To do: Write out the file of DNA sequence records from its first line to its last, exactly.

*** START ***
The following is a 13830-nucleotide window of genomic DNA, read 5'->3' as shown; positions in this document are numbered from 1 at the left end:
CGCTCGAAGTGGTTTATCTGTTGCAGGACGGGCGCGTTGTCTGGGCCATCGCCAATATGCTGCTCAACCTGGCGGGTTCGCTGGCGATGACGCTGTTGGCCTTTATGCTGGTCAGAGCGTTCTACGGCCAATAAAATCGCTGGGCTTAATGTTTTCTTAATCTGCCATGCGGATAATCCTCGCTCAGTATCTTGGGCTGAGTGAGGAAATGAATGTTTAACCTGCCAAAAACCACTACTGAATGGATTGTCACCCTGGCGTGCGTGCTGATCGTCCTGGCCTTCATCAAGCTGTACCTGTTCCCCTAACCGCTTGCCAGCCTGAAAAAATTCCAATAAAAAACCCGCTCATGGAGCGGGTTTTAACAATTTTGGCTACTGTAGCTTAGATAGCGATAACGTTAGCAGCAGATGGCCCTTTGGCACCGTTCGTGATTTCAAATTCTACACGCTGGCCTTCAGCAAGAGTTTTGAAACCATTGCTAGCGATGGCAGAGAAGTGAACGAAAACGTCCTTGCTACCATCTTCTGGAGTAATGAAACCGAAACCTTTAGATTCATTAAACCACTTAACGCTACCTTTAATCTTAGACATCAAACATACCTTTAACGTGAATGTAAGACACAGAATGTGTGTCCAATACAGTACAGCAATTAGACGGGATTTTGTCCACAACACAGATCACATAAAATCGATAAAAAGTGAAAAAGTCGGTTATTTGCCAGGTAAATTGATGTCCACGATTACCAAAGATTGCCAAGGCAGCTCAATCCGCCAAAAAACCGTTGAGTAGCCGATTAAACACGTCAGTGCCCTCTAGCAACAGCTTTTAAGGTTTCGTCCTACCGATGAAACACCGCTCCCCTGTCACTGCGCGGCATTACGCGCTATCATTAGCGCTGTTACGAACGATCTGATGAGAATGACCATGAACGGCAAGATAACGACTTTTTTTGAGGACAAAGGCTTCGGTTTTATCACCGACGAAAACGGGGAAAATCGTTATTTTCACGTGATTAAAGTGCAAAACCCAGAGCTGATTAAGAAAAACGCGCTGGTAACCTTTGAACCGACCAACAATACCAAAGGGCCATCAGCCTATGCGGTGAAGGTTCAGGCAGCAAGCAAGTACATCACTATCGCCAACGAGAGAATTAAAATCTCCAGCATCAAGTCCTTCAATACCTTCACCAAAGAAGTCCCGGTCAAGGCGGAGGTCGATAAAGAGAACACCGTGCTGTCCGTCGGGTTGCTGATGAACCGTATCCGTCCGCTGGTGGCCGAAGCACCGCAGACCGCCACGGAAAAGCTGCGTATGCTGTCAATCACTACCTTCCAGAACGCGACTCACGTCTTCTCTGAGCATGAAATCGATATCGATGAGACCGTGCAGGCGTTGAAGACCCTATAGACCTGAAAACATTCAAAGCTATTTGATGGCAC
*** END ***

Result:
The following is a 13830-nucleotide window of genomic DNA, read 5'->3' as shown; positions in this document are numbered from 1 at the left end:
CGCTCGAAGTGGTTTATCTGTTGCAGGACGGGCGCGTTGTCTGGGCCATCGCCAATATGCTGCTCAACCTGGCGGGTTCGCTGGCGATGACGCTGTTGGCCTTTATGCTGGTCAGAGCGTTCTACGGCCAATAAAATCGCTGGGCTTAATGTTTTCTTAATCTGCCATGCGGATAATCCTCGCTCAGTATCTTGGGCTGAGTGAGGAAATGAATGTTTAACCTGCCAAAAACCACTACTGAATGGATTGTCACCCTGGCGTGCGTGCTGATCGTCCTGGCCTTCATCAAGCTGTACCTGTTCCCCTAACCGCTTGCCAGCCTGAAAAAATTCCAATAAAAAACCCGCTCATGGAGCGGGTTTTAACAATTTTGGCTACTGTAGCTTAGATAGCGATAACGTTAGCAGCAGATGGCCCTTTGGCACCGTTCGTGATTTCAAATTCTACACGCTGGCCTTCAGCAAGAGTTTTGAAACCATTGCTAGCGATGGCAGAGAAGTGAACGAAAACGTCCTTGCTACCATCTTCTGGAGTAATGAAACCGAAACCTTTAGATTCATTAAACCACTTAACGCTACCTTTAATCTTAGACATCAAACATACCTTTAACGTGAATGTAAGACACAGAATGTGTGTCCAATACAGTACAGCAATTAGACGGGATTTTGTCCACAACACAGATCACATAAAATCGATAAAAAGTGAAAAAGTCGGTTATTTGCCAGGTAAATTGATGTCCACGATTACCAAAGATTGCCAAGGCAGCTCAATCCGCCAAAAAACCGTTGAGTAGCCGATTAAACACGTCAGTGCCCTCTAGCAACAGCTTTTAAGGTTTCGTCCTACCGATGAAACACCGCTCCCCTGTCACTGCGCGGCATTACGCGCTATCATTAGCGCTGTTACGAACGATCTGATGAGAATGACCATGAACGGCAAGATAACGACTTTTTTTGAGGACAAAGGCTTCGGTTTTATCACCGACGAAAACGGGGAAAATCGTTATTTTCACGTGATTAAAGTGCAAAACCCAGAGCTGATTAAGAAAAACGCGCTGGTAACCTTTGAACCGACCAACAATACCAAAGGGCCATCAGCCTATGCGGTGAAGGTTCAGGCAGCAAGCAAGTACATCACTATCGCCAACGAGAGAATTAAAATCTCCAGCATCAAGTCCTTCAATACCTTCACCAAAGAAGTCCCGGTCAAGGCGGAGGTCGATAAAGAGAACACCGTGCTGTCCGTCGGGTTGCTGATGAACCGTATCCGTCCGCTGGTGGCCGAAGCACCGCAGACCGCCACGGAAAAGCTGCGTATGCTGTCAATCACTACCTTCCAGAACGCGACTCACGTCTTCTCTGAGCATGAAATCGATATCGATGAGACCGTGCAGGCGTTGAAGACCCTATAGACCTGAAAACATTCAAAGCTATTTGATGGCAC